5: Shooting

In the realm of attackers, there are no great players who can’t finish the play by putting the ball into the back of the net. 

As a start, there are 3 types of finishes that I recommend you practice. 

Soccer Player Shooting The Ball
‘Soccer Player Shooting The Ball’ (#6 Unsplash – Omar Ram)


The Finesse shot works with a specific technique that is used while shooting to whip the ball around the goalkeeper (curving shot). 

This is a very good shooting technique when your hip isn’t facing toward the opposing team’s goal, and you are inside, or close to the 18-yard box. 

I recommend using the finesse shot when the opponent goalkeeper is slightly off their line, or offset to one side of the goal because both the said scenarios make it easier for you to bend the ball around them, into the net. 

This technique can be done by shooting the ball with the front part of the inside of the foot, and wrapping the foot around the ball as it leaves the ground. 


Driven shots are more-so power shots than anything else. 

These can be off the ground or on the ground, but the most effective is the low-driven shot. 

The ball generally travels at a higher speed when it is shot with the laces (a driven shot), and because it is already hard for keepers to get down on the ground to save low shots, a low-driven shot makes their job much more difficult. 

I recommend using this from the top of the 18-yard box, or inside the 18-yard box because driven shots travel in a straight line, which means they travel in a much more predictable manner than a finesse shot.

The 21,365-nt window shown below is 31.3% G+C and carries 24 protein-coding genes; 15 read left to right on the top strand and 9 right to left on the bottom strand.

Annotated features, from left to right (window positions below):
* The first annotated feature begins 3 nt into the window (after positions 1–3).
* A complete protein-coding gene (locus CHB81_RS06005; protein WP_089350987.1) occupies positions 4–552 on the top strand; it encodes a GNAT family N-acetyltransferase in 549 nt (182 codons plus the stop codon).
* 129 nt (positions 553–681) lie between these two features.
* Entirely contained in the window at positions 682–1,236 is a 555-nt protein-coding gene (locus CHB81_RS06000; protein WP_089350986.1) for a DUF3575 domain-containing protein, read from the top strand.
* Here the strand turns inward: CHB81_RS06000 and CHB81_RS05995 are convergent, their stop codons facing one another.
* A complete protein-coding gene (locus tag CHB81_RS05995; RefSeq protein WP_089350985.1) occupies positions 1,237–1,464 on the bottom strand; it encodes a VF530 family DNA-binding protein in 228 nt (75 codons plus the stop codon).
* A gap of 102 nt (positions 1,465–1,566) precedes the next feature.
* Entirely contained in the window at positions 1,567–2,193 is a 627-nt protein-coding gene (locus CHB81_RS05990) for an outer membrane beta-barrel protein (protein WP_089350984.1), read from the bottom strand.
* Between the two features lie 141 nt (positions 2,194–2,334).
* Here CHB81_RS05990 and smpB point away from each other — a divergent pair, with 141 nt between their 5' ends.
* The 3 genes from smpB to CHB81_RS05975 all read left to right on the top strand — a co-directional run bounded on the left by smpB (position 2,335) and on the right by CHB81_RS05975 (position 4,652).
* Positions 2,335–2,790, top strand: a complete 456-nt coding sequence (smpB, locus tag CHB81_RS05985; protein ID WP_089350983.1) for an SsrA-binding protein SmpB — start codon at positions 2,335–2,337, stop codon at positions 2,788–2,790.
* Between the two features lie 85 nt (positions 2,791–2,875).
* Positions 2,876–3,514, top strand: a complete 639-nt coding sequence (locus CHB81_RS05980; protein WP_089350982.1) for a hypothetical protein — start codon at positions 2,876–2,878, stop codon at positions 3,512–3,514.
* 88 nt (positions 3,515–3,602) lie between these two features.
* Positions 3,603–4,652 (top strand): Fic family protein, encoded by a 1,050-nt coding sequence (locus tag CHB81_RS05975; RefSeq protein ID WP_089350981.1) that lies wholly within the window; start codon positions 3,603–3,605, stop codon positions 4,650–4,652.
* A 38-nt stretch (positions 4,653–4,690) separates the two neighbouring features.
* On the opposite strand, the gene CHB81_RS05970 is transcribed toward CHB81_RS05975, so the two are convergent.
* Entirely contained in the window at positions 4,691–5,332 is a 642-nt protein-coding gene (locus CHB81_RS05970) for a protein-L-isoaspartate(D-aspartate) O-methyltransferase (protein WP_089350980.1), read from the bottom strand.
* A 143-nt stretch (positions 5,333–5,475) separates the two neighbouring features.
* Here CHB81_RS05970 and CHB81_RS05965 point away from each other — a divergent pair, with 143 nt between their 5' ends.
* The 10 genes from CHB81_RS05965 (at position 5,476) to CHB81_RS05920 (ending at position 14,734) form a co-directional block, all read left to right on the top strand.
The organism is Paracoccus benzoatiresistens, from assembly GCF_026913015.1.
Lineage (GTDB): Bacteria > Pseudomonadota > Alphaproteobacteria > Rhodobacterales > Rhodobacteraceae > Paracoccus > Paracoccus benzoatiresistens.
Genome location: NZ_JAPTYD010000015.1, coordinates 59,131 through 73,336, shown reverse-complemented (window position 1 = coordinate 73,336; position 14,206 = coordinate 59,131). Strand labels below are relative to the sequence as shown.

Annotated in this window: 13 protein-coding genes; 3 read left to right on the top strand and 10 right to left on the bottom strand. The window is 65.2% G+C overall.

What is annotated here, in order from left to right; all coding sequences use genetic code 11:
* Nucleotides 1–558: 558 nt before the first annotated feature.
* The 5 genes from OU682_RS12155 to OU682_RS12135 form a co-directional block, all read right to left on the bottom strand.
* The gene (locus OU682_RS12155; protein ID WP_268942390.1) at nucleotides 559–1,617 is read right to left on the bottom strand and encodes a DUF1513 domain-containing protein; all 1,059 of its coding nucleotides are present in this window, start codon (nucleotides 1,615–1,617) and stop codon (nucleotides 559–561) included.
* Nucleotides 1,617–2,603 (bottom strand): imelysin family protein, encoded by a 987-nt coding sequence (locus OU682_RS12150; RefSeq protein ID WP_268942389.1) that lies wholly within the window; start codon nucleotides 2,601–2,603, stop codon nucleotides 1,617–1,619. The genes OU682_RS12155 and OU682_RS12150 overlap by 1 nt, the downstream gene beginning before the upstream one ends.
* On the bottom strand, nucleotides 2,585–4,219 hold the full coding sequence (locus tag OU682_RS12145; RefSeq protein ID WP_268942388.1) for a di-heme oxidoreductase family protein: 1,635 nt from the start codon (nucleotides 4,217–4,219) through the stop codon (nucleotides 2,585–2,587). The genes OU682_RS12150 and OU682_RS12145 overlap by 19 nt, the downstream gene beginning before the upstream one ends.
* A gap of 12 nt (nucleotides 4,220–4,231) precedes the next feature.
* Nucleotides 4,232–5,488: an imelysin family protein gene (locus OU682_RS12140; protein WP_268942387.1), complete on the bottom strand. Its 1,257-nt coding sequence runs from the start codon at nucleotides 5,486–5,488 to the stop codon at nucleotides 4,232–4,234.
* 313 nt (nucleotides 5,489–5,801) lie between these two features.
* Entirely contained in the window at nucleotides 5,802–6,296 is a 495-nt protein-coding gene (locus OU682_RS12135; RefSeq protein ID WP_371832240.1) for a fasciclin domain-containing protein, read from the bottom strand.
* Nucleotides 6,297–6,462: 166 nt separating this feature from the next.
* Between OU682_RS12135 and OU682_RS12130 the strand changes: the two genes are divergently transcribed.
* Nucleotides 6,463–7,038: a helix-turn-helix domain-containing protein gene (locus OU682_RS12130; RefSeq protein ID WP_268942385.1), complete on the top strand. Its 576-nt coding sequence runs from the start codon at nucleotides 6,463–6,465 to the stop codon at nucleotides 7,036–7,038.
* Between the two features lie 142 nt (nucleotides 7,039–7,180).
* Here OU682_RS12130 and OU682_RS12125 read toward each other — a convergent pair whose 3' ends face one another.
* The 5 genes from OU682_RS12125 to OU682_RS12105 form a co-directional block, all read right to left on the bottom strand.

Inside of the foot placement

Placing the ball with the inside of the foot creates much more accurate, but weaker shots than finesse or driven shots. 

For this reason, attackers tend to place the ball from inside the 18-yard box. 

How to get better at shooting?

Practicing shots takes a lot of time because most of it is spent gathering the balls after they were all shot at the goal. 

To save time and make my sessions more efficient, I usually did some type of passing combination with a friend, or a dribbling sequence before shooting the ball. 

The only thing I want to mention is to practice with both feet and try to practice from all realistic angles and distances so that your practice translates to real-life scenarios. 

6: Passing 

Passing is a skill that should be mastered regardless of position or play style because it is the most foundational skill that exists in soccer. 

The two most important passing skills for attackers are short passes and crosses. 

Attackers tend to make a lot of short passes in small passing combinations to advance the play forward after they received the ball. 

It is really important to master short passes because in the attacking phase, forwards have very little time to work with and any little mistake can lead to the attack breaking down. 

The other passing skill that is an integral part of any attacker’s arsenal is crossing. 

One of the most effective ways teams can score goals is by putting an accurate cross into the box for an easy one-touch finish. 

It is not an accident that in all levels of soccer scoring from corners and crosses is so common. 

Soccer Player Crossing The Ball
‘Soccer Player Crossing The Ball’ (#7 Unsplash – Waldemar)